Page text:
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Essential facts about the ACA for small business

The new year is usually a very busy time for small businesses…new marketing plans, new merchandise or services, regulatory changes, and year-end reviews all add to our already busy agendas. This year our plates are even more full because of provisions of the Affordable Care Act (ACA) that are being phased in for 2014.

A law that is comprised of more than 2,700 pages and 30,000 pages of regulations cannot possibly be summarized in one short article, but there are several pressing issues that every small business (2 – 50 employees) must address, one of which applies whether you offer group health insurance or not:

1.     Mandatory Notices:

a. “New Health Insurance Marketplace Coverage Options and Your Health Coverage”

Every employer must provide all current employees and future new hires with this notice. It’s form No. OMB 1210-0149, http://www.dol.gov/ebsa/pdf/FLSAwithplans.pdf. The current version of the form states that it expires 12-31-2013 but it will be updated shortly. This notice informs your employees about the existence of the public marketplace and describes their options. There are two versions of the form, one for employers that provide group health insurance, one for those who do not.

b. “Summary of Benefits and Coverage (SBC)”

The SBC is an easy-to-understand, plain language document describing your health insurance plan that must be distributed to all participating employees. It is the employer’s responsibility to provide the SBC however nearly all insurance companies will provide this as a courtesy to the employer.

The summary must include the Coverage Period or plan year dates. The SBC must conform to the government’s guidelines. Each SBC must be accompanied by a uniform Glossary of Terms that provides clear definitions of plan features such as deductibles, copayments, and coinsurance. The SBC also includes examples of claims for commonly used services such as Having a Baby, and Managing Type 2 Diabetes. The claims examples illustrate the types of care usually provided for the medical condition, the costs of each type of service and then what the patient pays under the terms of the plan contained in the SBC.

2.   Maximum 90-day Probation Period for New Hires or Newly Eligible Workers

Prior to 2014 employers had the discretion to impose probation periods for new hires, requiring them to work for a period of time before becoming eligible for group health insurance benefits. The most commonly chosen probation period required group health insurance coverage to begin on the first day of the month following 90 days of employment. In certain, high turnover industries employers required probation periods of up to 12 months. Under the ACA, as of January 1, 2014 or the renewal date of an employer’s group health insurance plan in 2014, the maximum probation period is limited to 90 days. In other words, group health insurance benefits may begin no later than the 91st day of employment for all new hires or for part-time employees who were previously ineligible who have changed their status to full-time.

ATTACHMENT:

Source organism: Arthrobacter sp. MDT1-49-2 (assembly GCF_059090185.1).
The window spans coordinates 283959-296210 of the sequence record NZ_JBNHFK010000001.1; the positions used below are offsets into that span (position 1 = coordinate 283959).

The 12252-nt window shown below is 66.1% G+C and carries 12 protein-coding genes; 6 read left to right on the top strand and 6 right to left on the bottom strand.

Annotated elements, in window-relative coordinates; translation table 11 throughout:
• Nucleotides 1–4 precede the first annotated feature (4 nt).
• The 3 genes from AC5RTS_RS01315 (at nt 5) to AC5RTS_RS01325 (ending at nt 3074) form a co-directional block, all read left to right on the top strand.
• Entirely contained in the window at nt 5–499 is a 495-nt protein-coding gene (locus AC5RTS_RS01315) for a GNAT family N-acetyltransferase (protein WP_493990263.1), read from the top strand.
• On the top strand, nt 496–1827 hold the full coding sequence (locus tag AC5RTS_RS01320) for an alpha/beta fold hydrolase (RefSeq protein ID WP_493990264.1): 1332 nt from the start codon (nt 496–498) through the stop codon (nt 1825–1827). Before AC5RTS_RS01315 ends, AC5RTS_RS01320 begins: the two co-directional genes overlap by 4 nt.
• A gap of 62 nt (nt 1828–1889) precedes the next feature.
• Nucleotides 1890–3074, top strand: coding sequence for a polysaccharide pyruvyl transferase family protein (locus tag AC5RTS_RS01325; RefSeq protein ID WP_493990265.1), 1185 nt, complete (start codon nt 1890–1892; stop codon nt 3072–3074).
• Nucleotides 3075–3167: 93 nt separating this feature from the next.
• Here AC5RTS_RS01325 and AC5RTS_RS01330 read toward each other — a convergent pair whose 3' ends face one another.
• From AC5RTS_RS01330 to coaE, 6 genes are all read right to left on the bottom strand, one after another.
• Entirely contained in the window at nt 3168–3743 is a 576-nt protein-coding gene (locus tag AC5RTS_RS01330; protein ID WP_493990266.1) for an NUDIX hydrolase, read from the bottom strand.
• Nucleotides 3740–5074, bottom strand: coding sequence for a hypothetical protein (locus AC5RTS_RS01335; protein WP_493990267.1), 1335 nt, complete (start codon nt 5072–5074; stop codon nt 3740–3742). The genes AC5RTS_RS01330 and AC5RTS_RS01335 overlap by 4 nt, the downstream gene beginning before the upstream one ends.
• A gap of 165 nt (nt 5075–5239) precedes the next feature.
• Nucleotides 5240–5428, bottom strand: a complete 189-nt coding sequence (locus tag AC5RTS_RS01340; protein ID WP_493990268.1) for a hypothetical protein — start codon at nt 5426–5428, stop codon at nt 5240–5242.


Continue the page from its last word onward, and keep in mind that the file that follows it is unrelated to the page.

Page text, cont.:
3.    Postponement of the SHOP Public Marketplace for One Year/Small Business Health Care   

        Tax Credit

The SHOP, or Small Business Health Options Program, was to be a public marketplace for small businesses to purchase group health insurance coverage, much as individuals and families began doing on October 1, 2013. The SHOP has been postponed for one year. However, small employers are able to work directly with agents, brokers, or participating insurance companies to purchase SHOP coverage as they were intended to be able to do through the public marketplace.

Unlike personal and family health insurance plans there are no enrollment deadlines for plans through SHOP. Employers may begin these plans at any time. One major reason to consider the SHOP is that business owners are eligible for the Small Business Health Care Tax Credit, which, if all conditions are met, is a 50% credit (up from 35%) in 2014. The tax credit is only available if coverage is purchased through the SHOP.

4.     If You Offer Group Health Insurance Coverage to Your Employees’ Families but do not                                                                                                                                            

        Contribute Toward the Cost Consider Changing your Group Plan to Employees Only

If you do not contribute to the cost of dependent coverage it will be much easier for your employees’ family members to qualify for subsidized health insurance premiums through the public marketplace if you amend your group plan to include employees only.

For additional information contact Health Insurance Express, Inc. at 480- 654-1200 or info@h-ie.com.

 

Alan Leafman is a 25-year health insurance veteran and is the owner of Mesa-based Health Insurance Express, the Valley’s only health insurance superstore.

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